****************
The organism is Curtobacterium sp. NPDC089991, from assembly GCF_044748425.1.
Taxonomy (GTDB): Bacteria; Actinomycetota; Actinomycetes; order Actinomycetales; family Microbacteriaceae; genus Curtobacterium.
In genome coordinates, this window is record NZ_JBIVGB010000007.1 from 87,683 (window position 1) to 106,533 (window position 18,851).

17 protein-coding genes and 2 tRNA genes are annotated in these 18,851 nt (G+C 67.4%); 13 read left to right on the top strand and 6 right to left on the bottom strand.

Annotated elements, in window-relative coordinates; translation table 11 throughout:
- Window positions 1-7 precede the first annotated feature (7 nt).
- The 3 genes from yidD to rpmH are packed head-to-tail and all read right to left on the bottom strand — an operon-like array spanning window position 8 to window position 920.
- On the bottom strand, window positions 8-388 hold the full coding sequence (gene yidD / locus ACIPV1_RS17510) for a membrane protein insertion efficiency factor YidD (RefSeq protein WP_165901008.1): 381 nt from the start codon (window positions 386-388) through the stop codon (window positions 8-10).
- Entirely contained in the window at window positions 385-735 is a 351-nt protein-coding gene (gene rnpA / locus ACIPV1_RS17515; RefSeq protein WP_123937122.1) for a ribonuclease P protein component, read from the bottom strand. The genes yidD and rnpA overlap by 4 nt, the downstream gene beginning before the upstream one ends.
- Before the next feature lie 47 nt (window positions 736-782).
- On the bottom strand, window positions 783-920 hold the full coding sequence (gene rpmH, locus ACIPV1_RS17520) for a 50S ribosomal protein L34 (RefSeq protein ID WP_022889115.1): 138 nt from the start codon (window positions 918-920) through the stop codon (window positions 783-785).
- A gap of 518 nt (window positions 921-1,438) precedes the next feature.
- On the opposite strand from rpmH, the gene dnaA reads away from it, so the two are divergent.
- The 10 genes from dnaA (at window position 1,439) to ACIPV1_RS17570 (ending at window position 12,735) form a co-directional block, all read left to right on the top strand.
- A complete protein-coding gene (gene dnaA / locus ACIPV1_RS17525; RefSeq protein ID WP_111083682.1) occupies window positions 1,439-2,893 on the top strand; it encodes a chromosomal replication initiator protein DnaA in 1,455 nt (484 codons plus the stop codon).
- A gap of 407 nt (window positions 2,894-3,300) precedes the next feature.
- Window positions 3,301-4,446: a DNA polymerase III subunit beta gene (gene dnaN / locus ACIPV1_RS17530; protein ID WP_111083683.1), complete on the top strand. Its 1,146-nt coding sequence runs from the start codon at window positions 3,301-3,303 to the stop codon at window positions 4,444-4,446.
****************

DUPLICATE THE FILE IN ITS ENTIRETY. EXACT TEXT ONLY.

The organism is Curtobacterium sp. NPDC089991, from assembly GCF_044748425.1.
Taxonomy (GTDB): Bacteria; Actinomycetota; Actinomycetes; order Actinomycetales; family Microbacteriaceae; genus Curtobacterium.
In genome coordinates, this window is record NZ_JBIVGB010000007.1 from 87,683 (window position 1) to 106,533 (window position 18,851).

17 protein-coding genes and 2 tRNA genes are annotated in these 18,851 nt (G+C 67.4%); 13 read left to right on the top strand and 6 right to left on the bottom strand.

Annotated elements, in window-relative coordinates; translation table 11 throughout:
- Window positions 1-7 precede the first annotated feature (7 nt).
- The 3 genes from yidD to rpmH are packed head-to-tail and all read right to left on the bottom strand — an operon-like array spanning window position 8 to window position 920.
- On the bottom strand, window positions 8-388 hold the full coding sequence (gene yidD / locus ACIPV1_RS17510) for a membrane protein insertion efficiency factor YidD (RefSeq protein WP_165901008.1): 381 nt from the start codon (window positions 386-388) through the stop codon (window positions 8-10).
- Entirely contained in the window at window positions 385-735 is a 351-nt protein-coding gene (gene rnpA / locus ACIPV1_RS17515; RefSeq protein WP_123937122.1) for a ribonuclease P protein component, read from the bottom strand. The genes yidD and rnpA overlap by 4 nt, the downstream gene beginning before the upstream one ends.
- Before the next feature lie 47 nt (window positions 736-782).
- On the bottom strand, window positions 783-920 hold the full coding sequence (gene rpmH, locus ACIPV1_RS17520) for a 50S ribosomal protein L34 (RefSeq protein ID WP_022889115.1): 138 nt from the start codon (window positions 918-920) through the stop codon (window positions 783-785).
- A gap of 518 nt (window positions 921-1,438) precedes the next feature.
- On the opposite strand from rpmH, the gene dnaA reads away from it, so the two are divergent.
- The 10 genes from dnaA (at window position 1,439) to ACIPV1_RS17570 (ending at window position 12,735) form a co-directional block, all read left to right on the top strand.
- A complete protein-coding gene (gene dnaA / locus ACIPV1_RS17525; RefSeq protein ID WP_111083682.1) occupies window positions 1,439-2,893 on the top strand; it encodes a chromosomal replication initiator protein DnaA in 1,455 nt (484 codons plus the stop codon).
- A gap of 407 nt (window positions 2,894-3,300) precedes the next feature.
- Window positions 3,301-4,446: a DNA polymerase III subunit beta gene (gene dnaN / locus ACIPV1_RS17530; protein ID WP_111083683.1), complete on the top strand. Its 1,146-nt coding sequence runs from the start codon at window positions 3,301-3,303 to the stop codon at window positions 4,444-4,446.